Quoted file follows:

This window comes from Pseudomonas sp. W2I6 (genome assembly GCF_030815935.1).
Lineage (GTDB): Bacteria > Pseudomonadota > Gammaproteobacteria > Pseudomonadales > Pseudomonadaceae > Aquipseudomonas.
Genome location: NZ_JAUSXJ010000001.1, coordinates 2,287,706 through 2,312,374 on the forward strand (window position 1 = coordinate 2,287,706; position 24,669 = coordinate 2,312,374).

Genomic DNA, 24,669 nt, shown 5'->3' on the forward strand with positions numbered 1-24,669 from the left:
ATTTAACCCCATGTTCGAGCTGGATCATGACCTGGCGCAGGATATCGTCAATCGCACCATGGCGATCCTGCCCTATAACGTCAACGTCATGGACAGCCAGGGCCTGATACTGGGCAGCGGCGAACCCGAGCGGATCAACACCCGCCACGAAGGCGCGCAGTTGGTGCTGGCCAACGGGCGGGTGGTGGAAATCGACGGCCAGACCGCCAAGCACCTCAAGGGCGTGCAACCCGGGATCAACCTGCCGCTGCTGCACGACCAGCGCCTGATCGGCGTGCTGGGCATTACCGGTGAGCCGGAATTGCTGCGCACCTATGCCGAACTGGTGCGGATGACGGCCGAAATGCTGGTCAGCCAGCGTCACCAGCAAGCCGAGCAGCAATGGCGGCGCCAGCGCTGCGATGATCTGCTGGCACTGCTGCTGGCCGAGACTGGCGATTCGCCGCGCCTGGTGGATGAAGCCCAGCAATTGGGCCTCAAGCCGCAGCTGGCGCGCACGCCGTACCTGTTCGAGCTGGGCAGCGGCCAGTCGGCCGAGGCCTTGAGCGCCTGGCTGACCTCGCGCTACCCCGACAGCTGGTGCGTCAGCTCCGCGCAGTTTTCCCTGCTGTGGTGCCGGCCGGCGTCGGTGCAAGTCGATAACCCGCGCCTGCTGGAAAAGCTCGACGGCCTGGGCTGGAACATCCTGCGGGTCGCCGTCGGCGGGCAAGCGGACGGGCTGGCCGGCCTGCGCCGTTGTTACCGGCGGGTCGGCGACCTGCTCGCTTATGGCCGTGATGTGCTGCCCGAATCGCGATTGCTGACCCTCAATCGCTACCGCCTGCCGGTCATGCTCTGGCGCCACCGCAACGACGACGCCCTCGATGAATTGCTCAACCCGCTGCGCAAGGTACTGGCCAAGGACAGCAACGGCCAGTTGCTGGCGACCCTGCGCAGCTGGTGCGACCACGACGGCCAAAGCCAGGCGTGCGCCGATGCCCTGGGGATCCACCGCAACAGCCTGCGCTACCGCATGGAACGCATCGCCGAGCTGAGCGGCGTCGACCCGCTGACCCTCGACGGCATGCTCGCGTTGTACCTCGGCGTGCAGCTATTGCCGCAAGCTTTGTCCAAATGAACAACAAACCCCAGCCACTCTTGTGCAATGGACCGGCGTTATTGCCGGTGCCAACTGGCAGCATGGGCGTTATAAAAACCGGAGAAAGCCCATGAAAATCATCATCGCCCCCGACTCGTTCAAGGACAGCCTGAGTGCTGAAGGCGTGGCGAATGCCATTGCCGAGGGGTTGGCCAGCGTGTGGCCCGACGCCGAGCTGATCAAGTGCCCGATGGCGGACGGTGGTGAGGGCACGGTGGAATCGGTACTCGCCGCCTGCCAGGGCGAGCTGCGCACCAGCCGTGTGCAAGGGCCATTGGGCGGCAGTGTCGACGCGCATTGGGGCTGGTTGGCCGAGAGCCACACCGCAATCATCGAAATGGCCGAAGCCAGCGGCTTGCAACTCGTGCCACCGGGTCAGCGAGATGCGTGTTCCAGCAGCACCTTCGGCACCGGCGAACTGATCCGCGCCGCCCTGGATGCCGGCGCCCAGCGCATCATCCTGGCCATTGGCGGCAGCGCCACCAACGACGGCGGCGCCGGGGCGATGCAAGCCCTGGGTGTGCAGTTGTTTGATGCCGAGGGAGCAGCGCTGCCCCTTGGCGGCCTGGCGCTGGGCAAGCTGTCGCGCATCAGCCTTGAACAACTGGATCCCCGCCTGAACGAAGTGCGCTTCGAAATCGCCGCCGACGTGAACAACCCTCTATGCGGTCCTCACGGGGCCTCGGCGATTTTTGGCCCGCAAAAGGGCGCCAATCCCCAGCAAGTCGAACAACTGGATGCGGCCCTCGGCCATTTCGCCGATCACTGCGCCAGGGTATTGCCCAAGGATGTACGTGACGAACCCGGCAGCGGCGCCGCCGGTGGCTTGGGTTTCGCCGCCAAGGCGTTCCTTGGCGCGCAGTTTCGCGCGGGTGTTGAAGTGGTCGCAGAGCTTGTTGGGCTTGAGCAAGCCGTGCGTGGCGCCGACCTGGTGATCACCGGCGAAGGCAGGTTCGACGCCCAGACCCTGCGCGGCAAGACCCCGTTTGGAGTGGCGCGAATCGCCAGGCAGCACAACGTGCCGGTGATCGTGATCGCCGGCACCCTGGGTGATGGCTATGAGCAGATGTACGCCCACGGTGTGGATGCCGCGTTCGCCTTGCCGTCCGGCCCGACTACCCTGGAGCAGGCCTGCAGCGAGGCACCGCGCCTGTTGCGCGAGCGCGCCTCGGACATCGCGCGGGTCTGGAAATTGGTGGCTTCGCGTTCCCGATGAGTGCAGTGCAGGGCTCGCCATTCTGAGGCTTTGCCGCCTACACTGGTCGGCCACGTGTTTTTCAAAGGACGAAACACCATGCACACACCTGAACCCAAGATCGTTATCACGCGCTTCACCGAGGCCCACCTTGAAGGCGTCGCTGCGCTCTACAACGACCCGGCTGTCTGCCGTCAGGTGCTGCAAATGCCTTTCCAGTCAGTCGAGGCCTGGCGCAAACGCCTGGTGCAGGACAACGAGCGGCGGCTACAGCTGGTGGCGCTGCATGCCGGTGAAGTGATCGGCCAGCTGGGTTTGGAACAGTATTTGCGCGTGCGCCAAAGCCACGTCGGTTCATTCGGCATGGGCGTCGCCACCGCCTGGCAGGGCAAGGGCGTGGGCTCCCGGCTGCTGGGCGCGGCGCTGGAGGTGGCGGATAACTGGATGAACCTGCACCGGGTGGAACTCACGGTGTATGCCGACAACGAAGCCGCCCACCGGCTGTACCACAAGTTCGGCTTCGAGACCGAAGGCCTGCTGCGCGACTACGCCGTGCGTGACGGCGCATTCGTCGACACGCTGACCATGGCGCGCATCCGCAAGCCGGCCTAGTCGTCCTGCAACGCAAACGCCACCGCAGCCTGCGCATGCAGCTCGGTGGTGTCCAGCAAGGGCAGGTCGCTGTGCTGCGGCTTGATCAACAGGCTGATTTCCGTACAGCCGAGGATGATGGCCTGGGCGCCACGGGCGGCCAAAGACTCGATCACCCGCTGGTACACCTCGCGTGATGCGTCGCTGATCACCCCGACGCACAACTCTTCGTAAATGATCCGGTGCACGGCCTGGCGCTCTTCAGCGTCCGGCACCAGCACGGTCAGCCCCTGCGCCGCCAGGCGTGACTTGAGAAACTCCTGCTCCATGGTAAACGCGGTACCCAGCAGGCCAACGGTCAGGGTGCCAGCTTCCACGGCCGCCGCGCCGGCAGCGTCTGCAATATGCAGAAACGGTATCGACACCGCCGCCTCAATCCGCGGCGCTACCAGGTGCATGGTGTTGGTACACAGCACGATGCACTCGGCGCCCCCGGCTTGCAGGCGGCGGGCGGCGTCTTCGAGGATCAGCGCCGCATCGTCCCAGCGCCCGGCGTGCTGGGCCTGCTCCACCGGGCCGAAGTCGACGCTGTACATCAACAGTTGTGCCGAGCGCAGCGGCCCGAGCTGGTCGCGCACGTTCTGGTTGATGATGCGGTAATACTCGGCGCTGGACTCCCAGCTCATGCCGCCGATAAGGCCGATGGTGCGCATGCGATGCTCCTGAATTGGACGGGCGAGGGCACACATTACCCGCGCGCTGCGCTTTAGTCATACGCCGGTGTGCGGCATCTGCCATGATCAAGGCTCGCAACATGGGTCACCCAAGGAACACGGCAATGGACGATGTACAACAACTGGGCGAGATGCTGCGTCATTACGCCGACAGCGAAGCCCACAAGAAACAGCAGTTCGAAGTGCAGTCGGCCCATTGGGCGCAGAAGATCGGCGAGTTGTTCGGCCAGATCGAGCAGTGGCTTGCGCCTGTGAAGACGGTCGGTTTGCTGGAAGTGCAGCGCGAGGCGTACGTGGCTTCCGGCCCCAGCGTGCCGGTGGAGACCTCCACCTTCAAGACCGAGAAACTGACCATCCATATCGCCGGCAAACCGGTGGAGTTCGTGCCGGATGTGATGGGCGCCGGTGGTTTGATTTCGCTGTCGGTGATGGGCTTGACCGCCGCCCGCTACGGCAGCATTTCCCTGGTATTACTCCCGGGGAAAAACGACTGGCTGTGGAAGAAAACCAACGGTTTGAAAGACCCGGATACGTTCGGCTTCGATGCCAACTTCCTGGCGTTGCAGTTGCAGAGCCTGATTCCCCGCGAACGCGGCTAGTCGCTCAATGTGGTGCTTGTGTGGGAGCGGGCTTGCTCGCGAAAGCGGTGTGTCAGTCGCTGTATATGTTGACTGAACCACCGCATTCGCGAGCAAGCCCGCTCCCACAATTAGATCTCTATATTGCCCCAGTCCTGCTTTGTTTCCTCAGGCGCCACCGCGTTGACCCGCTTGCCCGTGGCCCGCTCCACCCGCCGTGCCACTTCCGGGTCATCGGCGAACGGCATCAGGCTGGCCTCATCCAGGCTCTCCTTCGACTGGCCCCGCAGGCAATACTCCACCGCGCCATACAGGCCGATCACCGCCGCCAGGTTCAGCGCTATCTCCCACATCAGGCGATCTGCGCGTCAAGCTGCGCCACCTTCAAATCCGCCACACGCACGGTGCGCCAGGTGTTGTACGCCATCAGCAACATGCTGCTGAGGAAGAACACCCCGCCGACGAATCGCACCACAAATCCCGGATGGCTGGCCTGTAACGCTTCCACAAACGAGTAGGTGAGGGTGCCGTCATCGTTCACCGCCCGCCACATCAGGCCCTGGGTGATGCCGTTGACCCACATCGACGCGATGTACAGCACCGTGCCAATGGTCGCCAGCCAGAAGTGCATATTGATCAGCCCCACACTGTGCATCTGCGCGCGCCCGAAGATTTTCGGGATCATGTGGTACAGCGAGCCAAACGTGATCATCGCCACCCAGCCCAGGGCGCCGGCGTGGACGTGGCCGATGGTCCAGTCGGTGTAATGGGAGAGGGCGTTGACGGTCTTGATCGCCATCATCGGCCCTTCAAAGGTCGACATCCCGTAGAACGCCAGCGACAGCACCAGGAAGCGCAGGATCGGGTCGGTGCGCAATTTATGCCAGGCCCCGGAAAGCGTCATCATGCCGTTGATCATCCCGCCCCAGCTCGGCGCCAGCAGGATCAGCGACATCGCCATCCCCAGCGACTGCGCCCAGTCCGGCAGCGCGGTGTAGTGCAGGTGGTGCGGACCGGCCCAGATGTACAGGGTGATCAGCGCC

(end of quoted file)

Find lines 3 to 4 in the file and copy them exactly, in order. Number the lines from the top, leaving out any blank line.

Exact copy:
Genome location: NZ_JAUSXJ010000001.1, coordinates 2,287,706 through 2,312,374 on the forward strand (window position 1 = coordinate 2,287,706; position 24,669 = coordinate 2,312,374).

Genomic DNA, 24,669 nt, shown 5'->3' on the forward strand with positions numbered 1-24,669 from the left: